Pound at the beginning of his essay, Troubadours Their Sorts and
The monk, Gaubertz de
Poicebot, was a man of birth; he was of the bishopric of Limozin, son of the castellan of
Poicebot. And he was made monk when he was a
child in a monastery, which is called Saint Leonart.
And he knew well letters, and well to sing, and well trobar. And for desire of woman he went forth from the
monestery. And he came thence to the man to
whom came all who for courtesy wished honor and good deeds to Sir Savaric de
Mauleon and this man gave him the harness of a joglar and a horse and
clothing; and then he went through the courts and composed and made good canzos. And he set his heart upon a donzella
gentle and fair and made his songs of her, and she did not wish to love him unless he
should get himself made a knight and take her to wife.
And he told En Savaric how the girl had refused him, wherefore En Savaric made him
a knight and gave him land and the income from it. And
he married the firl and held her in great honour. And
it happened that he went into Spain, leaving her behind him. And a knight out of England set his mind upon her
and did so much and said so much that he led her iwth him and he kept her long time his
mistress and then let her go to the dogs (malamen anar). And En Gaubertz returned from Spain, and lodged
himself one night in the city where she was. And
he went out for desire of woman, and he entered the alberc of a poor woman; for
they told him there was a fine woman within. And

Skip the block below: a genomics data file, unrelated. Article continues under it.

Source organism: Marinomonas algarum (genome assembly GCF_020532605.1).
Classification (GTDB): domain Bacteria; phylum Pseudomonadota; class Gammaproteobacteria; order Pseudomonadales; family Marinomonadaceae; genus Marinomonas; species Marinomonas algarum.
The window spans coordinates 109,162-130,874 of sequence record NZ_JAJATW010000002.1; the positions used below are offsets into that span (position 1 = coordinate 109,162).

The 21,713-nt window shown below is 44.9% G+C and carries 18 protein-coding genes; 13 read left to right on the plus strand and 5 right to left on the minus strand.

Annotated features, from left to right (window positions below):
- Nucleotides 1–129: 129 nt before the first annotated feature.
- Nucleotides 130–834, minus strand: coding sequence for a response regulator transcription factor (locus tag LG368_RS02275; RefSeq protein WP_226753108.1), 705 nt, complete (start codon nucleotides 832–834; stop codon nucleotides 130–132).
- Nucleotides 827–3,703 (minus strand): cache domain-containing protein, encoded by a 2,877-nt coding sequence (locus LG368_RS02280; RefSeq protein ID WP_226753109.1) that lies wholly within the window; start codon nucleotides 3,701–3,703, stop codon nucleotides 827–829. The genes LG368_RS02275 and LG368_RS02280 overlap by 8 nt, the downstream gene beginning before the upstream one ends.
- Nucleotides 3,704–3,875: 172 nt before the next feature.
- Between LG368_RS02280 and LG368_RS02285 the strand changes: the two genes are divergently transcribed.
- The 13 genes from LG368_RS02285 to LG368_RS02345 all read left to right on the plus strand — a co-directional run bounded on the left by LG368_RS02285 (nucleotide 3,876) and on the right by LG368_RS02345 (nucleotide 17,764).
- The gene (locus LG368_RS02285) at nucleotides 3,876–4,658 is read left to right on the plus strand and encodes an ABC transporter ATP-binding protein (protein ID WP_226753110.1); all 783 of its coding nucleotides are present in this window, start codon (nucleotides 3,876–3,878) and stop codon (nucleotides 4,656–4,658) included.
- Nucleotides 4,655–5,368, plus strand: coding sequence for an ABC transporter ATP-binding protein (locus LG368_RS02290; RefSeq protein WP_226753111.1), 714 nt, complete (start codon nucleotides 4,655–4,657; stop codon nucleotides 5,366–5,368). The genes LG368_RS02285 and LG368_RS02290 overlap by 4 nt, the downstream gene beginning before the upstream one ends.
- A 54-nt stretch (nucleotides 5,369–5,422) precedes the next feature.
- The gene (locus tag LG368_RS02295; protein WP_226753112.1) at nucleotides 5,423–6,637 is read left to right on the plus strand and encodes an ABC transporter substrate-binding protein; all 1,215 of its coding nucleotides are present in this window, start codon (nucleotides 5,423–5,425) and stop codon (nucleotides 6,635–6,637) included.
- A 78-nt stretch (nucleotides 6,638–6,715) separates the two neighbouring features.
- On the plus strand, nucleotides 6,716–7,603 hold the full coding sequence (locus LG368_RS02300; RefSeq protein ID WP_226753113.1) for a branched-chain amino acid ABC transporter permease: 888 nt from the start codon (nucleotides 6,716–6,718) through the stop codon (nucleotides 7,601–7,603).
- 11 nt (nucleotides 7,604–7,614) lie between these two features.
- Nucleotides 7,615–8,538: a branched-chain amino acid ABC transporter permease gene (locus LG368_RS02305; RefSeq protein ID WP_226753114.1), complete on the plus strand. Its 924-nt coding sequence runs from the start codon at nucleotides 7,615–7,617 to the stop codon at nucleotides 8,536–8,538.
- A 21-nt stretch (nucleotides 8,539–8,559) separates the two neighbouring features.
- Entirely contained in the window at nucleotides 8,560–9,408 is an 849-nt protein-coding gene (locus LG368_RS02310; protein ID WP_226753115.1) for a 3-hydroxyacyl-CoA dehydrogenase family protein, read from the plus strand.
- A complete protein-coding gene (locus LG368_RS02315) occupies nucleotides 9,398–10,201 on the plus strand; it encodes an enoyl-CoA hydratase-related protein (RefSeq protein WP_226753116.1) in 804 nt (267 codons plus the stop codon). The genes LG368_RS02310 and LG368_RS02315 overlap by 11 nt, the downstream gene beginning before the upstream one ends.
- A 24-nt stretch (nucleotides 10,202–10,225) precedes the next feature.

he found his wife. And when he saw her, and
she him, great was the grief between them and great shame.
And he stopped the night with her, and on the morrow he went forth with her to a
nunnery where he had her enter. And for this
grief, he ceased to sing and to compose.6
immediately with another example of the razo, that of Pieire and Austors de
Maensac. Both are taken from the Miguel de la
Tours manuscript at the Bibliotéque National in Paris.
He gives the same order to the stories in The Cantos, condenased and crafted
into poetic form:
And Pieire won the singing, Pieire
Song or land on the throw, and was
And had De Tierci´s wife and with
the war they made:
Troy in Auvergnat
While Menelaus piled up the church
He kept Tyndarida. Dauphin stood with de Maensac.
The first story (of
Poicebot) takes its place in the balance of references to the marriage ritual: Gaubertz in parallel opposite to Atthis,
went forth from the monastery, enamoret se duna donzella gentil e bella. Atthis, driven also by passion:
Carried in a fast ship over
Atthis, eager and hurried, reached
the Phrygian grove,
The goddess dark places,
crowned with woodland.
And there, exalted by amorous
rage, his mind gone,
He cut off his testicles with a
sharp flint. 7
An interesting fact,
concerning methods of balance and mixture in this canto is that Pound brings a line from
the razo or Pieire de Maensac into his poetic version of the razo of
Gaubertz de Poicebot. The provençal, Lei
fassa furar a del, according to Pounds version in Literary Essays, is a
reference to the wife of Bernart de Tierci, for whom Pieire wrote his songs, whom he
carried off to the castle of the Dauphin of auvergne whence Troy in Auvergnat. In this manner the two stories are blended, or
balanced, or interwoven and in this manner focus on the survival in Provence of the epic
scale of ancient Greece a Provençal variation of the Odysseus story (Gaubertz)
connected by Pounds own poetic with a Provençal version of the Troy story.
As in Canto IV, Pound here makes
subtle use of the poetry of Catullus in clarifying and delineating the story, or
perspectives on the story, which he is presenting. Revision,
repetition, even reversal combine to focus our attention on some unchanged, immutable
kernel of human impulse that motivates action recorded as important by poets of ancient
Greece Imperial Rome and 12th century Provence.
Further investigation of this
technique could be followed by reference to the Catullus material that also provides